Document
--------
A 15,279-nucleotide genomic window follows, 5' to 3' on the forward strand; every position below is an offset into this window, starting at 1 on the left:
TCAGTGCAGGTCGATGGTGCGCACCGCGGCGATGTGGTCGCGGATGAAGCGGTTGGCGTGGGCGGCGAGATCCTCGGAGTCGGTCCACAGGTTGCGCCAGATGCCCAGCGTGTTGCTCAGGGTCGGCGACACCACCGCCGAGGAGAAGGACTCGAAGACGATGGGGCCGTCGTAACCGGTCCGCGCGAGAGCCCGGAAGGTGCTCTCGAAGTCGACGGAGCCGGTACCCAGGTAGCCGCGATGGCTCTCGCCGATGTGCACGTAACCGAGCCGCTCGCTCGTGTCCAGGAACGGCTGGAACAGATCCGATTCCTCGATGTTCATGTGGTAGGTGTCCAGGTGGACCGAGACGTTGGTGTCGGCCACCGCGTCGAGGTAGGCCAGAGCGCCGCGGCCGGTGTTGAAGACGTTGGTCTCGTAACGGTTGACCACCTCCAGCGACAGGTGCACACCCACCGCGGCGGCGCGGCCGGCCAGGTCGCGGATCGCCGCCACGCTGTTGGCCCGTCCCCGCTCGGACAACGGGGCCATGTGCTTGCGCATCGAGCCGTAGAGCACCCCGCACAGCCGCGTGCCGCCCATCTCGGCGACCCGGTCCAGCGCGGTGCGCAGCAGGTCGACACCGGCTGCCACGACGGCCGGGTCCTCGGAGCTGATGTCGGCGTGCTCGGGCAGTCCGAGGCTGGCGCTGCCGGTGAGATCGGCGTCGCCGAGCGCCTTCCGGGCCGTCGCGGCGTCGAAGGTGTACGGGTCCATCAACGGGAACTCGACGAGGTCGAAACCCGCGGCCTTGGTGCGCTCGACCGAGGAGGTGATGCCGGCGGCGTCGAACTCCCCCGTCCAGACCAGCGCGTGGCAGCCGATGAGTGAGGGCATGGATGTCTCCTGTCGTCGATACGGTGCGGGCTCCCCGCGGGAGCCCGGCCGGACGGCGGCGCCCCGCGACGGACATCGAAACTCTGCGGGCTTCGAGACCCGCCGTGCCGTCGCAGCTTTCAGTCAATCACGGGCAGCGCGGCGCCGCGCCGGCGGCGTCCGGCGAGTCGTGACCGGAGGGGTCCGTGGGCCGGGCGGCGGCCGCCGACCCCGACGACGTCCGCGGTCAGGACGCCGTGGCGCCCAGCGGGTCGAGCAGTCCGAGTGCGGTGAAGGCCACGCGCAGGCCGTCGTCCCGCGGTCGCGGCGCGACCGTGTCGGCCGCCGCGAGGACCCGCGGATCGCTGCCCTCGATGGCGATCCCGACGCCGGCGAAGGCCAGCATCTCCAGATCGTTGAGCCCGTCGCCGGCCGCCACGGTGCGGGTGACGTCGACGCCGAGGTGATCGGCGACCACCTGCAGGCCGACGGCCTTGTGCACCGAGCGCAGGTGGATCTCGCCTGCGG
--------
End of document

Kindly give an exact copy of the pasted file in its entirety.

A 15,279-nucleotide genomic window follows, 5' to 3' on the forward strand; every position below is an offset into this window, starting at 1 on the left:
TCAGTGCAGGTCGATGGTGCGCACCGCGGCGATGTGGTCGCGGATGAAGCGGTTGGCGTGGGCGGCGAGATCCTCGGAGTCGGTCCACAGGTTGCGCCAGATGCCCAGCGTGTTGCTCAGGGTCGGCGACACCACCGCCGAGGAGAAGGACTCGAAGACGATGGGGCCGTCGTAACCGGTCCGCGCGAGAGCCCGGAAGGTGCTCTCGAAGTCGACGGAGCCGGTACCCAGGTAGCCGCGATGGCTCTCGCCGATGTGCACGTAACCGAGCCGCTCGCTCGTGTCCAGGAACGGCTGGAACAGATCCGATTCCTCGATGTTCATGTGGTAGGTGTCCAGGTGGACCGAGACGTTGGTGTCGGCCACCGCGTCGAGGTAGGCCAGAGCGCCGCGGCCGGTGTTGAAGACGTTGGTCTCGTAACGGTTGACCACCTCCAGCGACAGGTGCACACCCACCGCGGCGGCGCGGCCGGCCAGGTCGCGGATCGCCGCCACGCTGTTGGCCCGTCCCCGCTCGGACAACGGGGCCATGTGCTTGCGCATCGAGCCGTAGAGCACCCCGCACAGCCGCGTGCCGCCCATCTCGGCGACCCGGTCCAGCGCGGTGCGCAGCAGGTCGACACCGGCTGCCACGACGGCCGGGTCCTCGGAGCTGATGTCGGCGTGCTCGGGCAGTCCGAGGCTGGCGCTGCCGGTGAGATCGGCGTCGCCGAGCGCCTTCCGGGCCGTCGCGGCGTCGAAGGTGTACGGGTCCATCAACGGGAACTCGACGAGGTCGAAACCCGCGGCCTTGGTGCGCTCGACCGAGGAGGTGATGCCGGCGGCGTCGAACTCCCCCGTCCAGACCAGCGCGTGGCAGCCGATGAGTGAGGGCATGGATGTCTCCTGTCGTCGATACGGTGCGGGCTCCCCGCGGGAGCCCGGCCGGACGGCGGCGCCCCGCGACGGACATCGAAACTCTGCGGGCTTCGAGACCCGCCGTGCCGTCGCAGCTTTCAGTCAATCACGGGCAGCGCGGCGCCGCGCCGGCGGCGTCCGGCGAGTCGTGACCGGAGGGGTCCGTGGGCCGGGCGGCGGCCGCCGACCCCGACGACGTCCGCGGTCAGGACGCCGTGGCGCCCAGCGGGTCGAGCAGTCCGAGTGCGGTGAAGGCCACGCGCAGGCCGTCGTCCCGCGGTCGCGGCGCGACCGTGTCGGCCGCCGCGAGGACCCGCGGATCGCTGCCCTCGATGGCGATCCCGACGCCGGCGAAGGCCAGCATCTCCAGATCGTTGAGCCCGTCGCCGGCCGCCACGGTGCGGGTGACGTCGACGCCGAGGTGATCGGCGACCACCTGCAGGCCGACGGCCTTGTGCACCGAGCGCAGGTGGATCTCGCCTGCGG